Each of those observational encounters iterates differently on doors/doorways. Each of them is incredibly simple, so simple that it is just part of the unconscious construction of a map of how the world works. But, from those encounters, the child has started building their notions of doors, doorways, doorknobs, object permanence (things behind doors are not gone), noise changes due to distance and obstruction, etc.

This is how natural childhood learning works. Now, as a parent, I can also help things become conscious learnings by naming and narrating the child’s object encounters, actions, and reactions, but that’s not needed for the basics to occur.

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I think it goes beyond multiple experiences from different angles, because that is essentially what we do for face recognition, object detection, etc.

Robots cannot transfer skills and learning to novel problems in the same way that humans can. A human may have never encountered a door with a round knob for a handle, but can figure it out. Robots do not have the “figuring it out” portion.

A good example of this is alpha Go. It is better than the best human at a 19x19 Go board. If you change the board to 18x18 or 20x20, humans could adjust fairly well. Alpha Go would have to be completely retrained.

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Ah, that does make sense. When a child (or adult) human gets more of those different “angles”, they don’t just form additional instances of truth, they form more powerfully generalized rules. A robot just adds on additional instances.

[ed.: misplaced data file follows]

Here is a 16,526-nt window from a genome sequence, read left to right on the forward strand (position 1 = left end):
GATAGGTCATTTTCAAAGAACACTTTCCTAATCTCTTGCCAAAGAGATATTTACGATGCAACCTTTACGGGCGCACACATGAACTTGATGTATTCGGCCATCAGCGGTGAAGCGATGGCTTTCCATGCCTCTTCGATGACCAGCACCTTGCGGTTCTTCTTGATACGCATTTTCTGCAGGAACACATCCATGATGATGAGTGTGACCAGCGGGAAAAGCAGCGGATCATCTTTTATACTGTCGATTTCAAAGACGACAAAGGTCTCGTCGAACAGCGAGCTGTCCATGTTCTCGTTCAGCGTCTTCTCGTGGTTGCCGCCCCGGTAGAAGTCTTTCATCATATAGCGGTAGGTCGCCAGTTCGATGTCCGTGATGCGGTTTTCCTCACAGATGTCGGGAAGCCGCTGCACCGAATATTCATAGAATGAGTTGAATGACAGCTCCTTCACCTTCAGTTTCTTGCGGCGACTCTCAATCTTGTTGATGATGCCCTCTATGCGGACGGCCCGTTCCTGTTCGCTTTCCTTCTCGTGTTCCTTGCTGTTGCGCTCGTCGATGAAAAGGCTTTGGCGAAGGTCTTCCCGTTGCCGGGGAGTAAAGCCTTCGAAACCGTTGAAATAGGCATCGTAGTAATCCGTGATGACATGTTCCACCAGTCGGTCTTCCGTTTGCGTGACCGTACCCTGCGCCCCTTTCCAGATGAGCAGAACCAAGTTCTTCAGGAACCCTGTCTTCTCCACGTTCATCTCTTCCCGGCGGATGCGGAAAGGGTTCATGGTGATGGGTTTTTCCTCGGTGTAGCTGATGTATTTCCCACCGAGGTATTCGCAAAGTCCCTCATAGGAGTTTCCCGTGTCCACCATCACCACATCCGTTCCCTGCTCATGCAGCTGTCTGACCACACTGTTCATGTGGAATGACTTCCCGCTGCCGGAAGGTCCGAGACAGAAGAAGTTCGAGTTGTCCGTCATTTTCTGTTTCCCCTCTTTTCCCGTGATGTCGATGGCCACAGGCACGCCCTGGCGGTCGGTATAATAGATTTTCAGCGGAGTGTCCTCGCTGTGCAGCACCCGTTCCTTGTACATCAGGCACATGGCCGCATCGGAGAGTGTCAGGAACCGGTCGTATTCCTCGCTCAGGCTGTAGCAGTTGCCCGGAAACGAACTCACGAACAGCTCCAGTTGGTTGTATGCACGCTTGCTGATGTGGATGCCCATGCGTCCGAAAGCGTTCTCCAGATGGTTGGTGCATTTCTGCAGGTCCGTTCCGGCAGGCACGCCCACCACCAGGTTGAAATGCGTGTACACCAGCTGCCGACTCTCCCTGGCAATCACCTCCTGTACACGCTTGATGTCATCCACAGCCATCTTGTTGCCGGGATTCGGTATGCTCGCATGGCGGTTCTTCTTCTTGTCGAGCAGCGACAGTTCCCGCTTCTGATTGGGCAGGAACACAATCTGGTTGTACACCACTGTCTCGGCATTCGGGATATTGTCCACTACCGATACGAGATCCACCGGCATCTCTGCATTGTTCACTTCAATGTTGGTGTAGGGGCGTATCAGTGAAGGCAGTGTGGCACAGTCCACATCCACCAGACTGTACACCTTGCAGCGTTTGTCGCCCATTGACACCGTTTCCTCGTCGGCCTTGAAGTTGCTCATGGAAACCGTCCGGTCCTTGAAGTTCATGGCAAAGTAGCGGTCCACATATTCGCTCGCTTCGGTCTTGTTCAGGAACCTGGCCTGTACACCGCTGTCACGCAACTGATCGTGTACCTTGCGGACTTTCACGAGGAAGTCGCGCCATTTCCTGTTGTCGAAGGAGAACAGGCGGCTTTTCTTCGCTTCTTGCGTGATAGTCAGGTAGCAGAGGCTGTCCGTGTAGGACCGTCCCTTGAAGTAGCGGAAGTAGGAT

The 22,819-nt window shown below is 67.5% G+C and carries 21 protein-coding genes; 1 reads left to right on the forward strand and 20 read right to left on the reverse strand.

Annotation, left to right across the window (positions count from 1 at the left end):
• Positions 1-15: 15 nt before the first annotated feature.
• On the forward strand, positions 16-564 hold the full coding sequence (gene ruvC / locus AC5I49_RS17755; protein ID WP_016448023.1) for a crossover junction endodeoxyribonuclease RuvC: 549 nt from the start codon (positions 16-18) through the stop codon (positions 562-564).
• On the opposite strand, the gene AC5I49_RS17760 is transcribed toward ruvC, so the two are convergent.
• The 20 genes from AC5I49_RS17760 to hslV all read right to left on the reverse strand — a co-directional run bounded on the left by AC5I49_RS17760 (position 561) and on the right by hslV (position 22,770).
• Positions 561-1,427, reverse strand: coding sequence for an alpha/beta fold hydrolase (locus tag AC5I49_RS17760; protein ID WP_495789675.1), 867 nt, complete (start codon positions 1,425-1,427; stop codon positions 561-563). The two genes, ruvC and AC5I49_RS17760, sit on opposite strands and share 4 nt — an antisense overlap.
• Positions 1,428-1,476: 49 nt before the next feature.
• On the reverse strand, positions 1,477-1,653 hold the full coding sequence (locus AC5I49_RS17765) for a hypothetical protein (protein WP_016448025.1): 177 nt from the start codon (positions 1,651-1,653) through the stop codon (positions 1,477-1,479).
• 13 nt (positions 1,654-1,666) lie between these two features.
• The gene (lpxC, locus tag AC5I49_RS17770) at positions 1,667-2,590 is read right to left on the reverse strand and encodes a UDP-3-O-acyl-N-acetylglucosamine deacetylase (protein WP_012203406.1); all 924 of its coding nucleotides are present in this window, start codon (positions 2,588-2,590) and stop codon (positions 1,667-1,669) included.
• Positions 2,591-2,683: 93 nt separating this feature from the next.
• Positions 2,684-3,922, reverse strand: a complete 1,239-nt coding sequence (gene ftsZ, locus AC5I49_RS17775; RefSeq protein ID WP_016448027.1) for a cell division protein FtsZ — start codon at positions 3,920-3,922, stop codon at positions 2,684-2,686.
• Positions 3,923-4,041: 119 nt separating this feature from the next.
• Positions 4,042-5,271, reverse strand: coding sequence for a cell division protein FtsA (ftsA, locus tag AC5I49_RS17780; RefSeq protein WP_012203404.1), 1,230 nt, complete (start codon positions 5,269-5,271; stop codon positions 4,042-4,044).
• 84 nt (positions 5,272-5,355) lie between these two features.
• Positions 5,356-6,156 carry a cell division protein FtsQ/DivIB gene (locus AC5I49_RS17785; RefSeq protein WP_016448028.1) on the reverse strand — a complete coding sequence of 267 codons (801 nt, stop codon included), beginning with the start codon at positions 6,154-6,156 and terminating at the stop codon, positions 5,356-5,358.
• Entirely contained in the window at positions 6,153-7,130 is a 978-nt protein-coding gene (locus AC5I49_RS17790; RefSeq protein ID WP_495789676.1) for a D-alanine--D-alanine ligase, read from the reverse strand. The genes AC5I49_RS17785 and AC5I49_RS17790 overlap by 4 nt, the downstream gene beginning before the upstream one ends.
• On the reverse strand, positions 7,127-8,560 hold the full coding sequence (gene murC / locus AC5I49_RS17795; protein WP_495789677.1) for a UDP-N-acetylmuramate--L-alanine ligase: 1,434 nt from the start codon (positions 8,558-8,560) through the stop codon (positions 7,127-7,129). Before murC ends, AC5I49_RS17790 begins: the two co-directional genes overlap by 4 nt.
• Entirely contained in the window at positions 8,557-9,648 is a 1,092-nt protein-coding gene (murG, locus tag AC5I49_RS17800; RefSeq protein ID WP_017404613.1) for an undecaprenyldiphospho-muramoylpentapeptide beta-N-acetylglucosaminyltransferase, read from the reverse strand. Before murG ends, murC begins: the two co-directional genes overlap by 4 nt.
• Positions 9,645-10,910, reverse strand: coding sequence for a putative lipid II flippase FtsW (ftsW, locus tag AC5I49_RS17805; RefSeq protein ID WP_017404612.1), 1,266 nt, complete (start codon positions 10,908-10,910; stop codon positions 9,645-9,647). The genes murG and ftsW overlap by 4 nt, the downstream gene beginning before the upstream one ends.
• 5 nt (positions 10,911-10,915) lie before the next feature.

Eh, I don’t think that’s entirely true @Scott. There’s the whole area of transfer learning, which is specifically aimed at enabling robots to say, learn how to open a door with a round handle when they’ve only ever seen long handles before. Certainly not a solved problem yet, but people are working on it.

And as for ‘figuring it out,’ isn’t that what reinforcement learning is all for? Tell the robot that the door needs to be open, and it’ll just start trying things. It may take forever, but eventually, it’ll figure out some way to make the door be open.


I really like this topic and think this (the quote above) is the right question. The subjects in the article, from my take, seemed to be trying to teach a machine the way we teach a child. But I think the more appropriate idea is to study how a child (or any intelligent being) learns and try to build a model to that.
I am working on a short eBook that hypothesizes: the next big breakthrough in “artificial intelligence” will occur when machines are able to mathematically manipulate concepts. They must be able to (1) create concepts based on perceptions and previously established concepts, (2) retrieve concepts based on context, and (3) apply concepts in order to solve problems (and this application is a mathematical process).
Looking forward to hear what others are thinking.


+1 for the creation and application of concepts/rules being key…